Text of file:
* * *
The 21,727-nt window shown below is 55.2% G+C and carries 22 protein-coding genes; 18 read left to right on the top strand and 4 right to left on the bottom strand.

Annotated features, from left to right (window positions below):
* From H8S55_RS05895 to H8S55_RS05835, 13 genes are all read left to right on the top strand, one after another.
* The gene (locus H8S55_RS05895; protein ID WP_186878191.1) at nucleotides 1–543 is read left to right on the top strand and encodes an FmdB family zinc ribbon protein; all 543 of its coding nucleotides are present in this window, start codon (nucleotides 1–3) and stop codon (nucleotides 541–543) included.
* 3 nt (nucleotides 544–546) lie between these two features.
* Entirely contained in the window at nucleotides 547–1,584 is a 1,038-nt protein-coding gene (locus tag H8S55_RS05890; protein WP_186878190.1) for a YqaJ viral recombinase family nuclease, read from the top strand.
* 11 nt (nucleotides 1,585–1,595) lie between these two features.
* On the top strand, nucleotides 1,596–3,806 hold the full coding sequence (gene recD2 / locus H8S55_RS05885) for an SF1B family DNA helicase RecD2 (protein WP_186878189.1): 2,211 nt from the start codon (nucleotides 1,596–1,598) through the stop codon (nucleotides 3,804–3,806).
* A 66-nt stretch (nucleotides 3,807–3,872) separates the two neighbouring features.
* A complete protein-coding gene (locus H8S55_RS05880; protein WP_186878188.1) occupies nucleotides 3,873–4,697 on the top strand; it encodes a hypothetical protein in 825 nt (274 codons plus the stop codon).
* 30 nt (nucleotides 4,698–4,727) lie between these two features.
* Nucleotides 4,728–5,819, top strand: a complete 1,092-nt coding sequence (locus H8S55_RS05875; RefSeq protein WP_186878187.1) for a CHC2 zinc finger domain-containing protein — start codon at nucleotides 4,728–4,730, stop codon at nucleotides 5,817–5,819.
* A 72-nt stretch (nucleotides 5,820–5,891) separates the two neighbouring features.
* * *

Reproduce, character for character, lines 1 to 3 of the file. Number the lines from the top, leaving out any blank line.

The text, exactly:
The 21,727-nt window shown below is 55.2% G+C and carries 22 protein-coding genes; 18 read left to right on the top strand and 4 right to left on the bottom strand.

Annotated features, from left to right (window positions below):
* From H8S55_RS05895 to H8S55_RS05835, 13 genes are all read left to right on the top strand, one after another.